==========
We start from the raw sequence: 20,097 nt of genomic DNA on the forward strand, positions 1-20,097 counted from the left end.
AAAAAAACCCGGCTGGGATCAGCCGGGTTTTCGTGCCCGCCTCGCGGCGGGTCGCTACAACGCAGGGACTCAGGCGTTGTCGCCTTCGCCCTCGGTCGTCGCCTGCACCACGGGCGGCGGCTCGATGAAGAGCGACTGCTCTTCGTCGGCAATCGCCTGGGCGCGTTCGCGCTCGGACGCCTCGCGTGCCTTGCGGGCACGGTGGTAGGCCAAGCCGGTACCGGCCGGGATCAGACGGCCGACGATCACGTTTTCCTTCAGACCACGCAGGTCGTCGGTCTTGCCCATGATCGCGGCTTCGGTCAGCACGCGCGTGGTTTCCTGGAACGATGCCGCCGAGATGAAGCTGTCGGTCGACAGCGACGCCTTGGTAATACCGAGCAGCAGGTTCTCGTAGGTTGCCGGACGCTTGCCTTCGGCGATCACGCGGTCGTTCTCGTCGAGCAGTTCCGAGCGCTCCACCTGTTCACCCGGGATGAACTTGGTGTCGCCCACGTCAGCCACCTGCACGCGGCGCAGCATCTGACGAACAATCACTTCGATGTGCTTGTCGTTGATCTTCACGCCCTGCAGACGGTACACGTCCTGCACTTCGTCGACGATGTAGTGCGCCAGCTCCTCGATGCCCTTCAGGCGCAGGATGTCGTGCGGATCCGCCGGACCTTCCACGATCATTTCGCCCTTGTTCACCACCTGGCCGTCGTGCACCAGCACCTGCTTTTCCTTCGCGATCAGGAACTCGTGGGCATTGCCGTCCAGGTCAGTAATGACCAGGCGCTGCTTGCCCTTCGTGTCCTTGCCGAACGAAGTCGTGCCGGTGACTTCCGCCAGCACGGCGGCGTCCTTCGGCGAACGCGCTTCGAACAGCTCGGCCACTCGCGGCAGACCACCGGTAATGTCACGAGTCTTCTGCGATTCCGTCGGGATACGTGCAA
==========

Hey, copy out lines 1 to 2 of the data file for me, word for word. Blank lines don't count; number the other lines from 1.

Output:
We start from the raw sequence: 20,097 nt of genomic DNA on the forward strand, positions 1-20,097 counted from the left end.
AAAAAAACCCGGCTGGGATCAGCCGGGTTTTCGTGCCCGCCTCGCGGCGGGTCGCTACAACGCAGGGACTCAGGCGTTGTCGCCTTCGCCCTCGGTCGTCGCCTGCACCACGGGCGGCGGCTCGATGAAGAGCGACTGCTCTTCGTCGGCAATCGCCTGGGCGCGTTCGCGCTCGGACGCCTCGCGTGCCTTGCGGGCACGGTGGTAGGCCAAGCCGGTACCGGCCGGGATCAGACGGCCGACGATCACGTTTTCCTTCAGACCACGCAGGTCGTCGGTCTTGCCCATGATCGCGGCTTCGGTCAGCACGCGCGTGGTTTCCTGGAACGATGCCGCCGAGATGAAGCTGTCGGTCGACAGCGACGCCTTGGTAATACCGAGCAGCAGGTTCTCGTAGGTTGCCGGACGCTTGCCTTCGGCGATCACGCGGTCGTTCTCGTCGAGCAGTTCCGAGCGCTCCACCTGTTCACCCGGGATGAACTTGGTGTCGCCCACGTCAGCCACCTGCACGCGGCGCAGCATCTGACGAACAATCACTTCGATGTGCTTGTCGTTGATCTTCACGCCCTGCAGACGGTACACGTCCTGCACTTCGTCGACGATGTAGTGCGCCAGCTCCTCGATGCCCTTCAGGCGCAGGATGTCGTGCGGATCCGCCGGACCTTCCACGATCATTTCGCCCTTGTTCACCACCTGGCCGTCGTGCACCAGCACCTGCTTTTCCTTCGCGATCAGGAACTCGTGGGCATTGCCGTCCAGGTCAGTAATGACCAGGCGCTGCTTGCCCTTCGTGTCCTTGCCGAACGAAGTCGTGCCGGTGACTTCCGCCAGCACGGCGGCGTCCTTCGGCGAACGCGCTTCGAACAGCTCGGCCACTCGCGGCAGACCACCGGTAATGTCACGAGTCTTCTGCGATTCCGTCGGGATACGTGCAA